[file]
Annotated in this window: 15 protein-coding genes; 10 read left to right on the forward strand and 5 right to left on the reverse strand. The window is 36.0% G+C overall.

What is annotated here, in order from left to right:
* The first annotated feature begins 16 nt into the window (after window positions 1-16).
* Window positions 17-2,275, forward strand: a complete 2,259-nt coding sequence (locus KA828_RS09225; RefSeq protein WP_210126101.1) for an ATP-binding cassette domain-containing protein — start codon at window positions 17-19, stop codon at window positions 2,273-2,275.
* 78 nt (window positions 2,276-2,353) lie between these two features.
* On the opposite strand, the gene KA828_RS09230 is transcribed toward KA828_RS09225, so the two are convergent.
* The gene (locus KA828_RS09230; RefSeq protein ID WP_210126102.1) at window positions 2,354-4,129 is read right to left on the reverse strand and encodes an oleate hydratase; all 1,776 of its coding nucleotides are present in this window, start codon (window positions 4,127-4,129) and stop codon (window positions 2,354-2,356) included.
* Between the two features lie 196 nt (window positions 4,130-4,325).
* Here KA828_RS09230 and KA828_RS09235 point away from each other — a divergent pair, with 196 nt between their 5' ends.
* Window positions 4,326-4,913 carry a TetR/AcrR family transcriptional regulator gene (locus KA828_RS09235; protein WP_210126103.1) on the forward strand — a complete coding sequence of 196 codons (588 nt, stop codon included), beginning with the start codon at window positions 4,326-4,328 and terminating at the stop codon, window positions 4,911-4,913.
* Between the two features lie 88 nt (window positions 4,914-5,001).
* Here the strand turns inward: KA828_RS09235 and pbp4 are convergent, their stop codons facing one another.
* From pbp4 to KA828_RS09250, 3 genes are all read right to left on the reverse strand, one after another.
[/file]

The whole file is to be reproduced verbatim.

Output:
Annotated in this window: 15 protein-coding genes; 10 read left to right on the forward strand and 5 right to left on the reverse strand. The window is 36.0% G+C overall.

What is annotated here, in order from left to right:
* The first annotated feature begins 16 nt into the window (after window positions 1-16).
* Window positions 17-2,275, forward strand: a complete 2,259-nt coding sequence (locus KA828_RS09225; RefSeq protein WP_210126101.1) for an ATP-binding cassette domain-containing protein — start codon at window positions 17-19, stop codon at window positions 2,273-2,275.
* 78 nt (window positions 2,276-2,353) lie between these two features.
* On the opposite strand, the gene KA828_RS09230 is transcribed toward KA828_RS09225, so the two are convergent.
* The gene (locus KA828_RS09230; RefSeq protein ID WP_210126102.1) at window positions 2,354-4,129 is read right to left on the reverse strand and encodes an oleate hydratase; all 1,776 of its coding nucleotides are present in this window, start codon (window positions 4,127-4,129) and stop codon (window positions 2,354-2,356) included.
* Between the two features lie 196 nt (window positions 4,130-4,325).
* Here KA828_RS09230 and KA828_RS09235 point away from each other — a divergent pair, with 196 nt between their 5' ends.
* Window positions 4,326-4,913 carry a TetR/AcrR family transcriptional regulator gene (locus KA828_RS09235; protein WP_210126103.1) on the forward strand — a complete coding sequence of 196 codons (588 nt, stop codon included), beginning with the start codon at window positions 4,326-4,328 and terminating at the stop codon, window positions 4,911-4,913.
* Between the two features lie 88 nt (window positions 4,914-5,001).
* Here the strand turns inward: KA828_RS09235 and pbp4 are convergent, their stop codons facing one another.
* From pbp4 to KA828_RS09250, 3 genes are all read right to left on the reverse strand, one after another.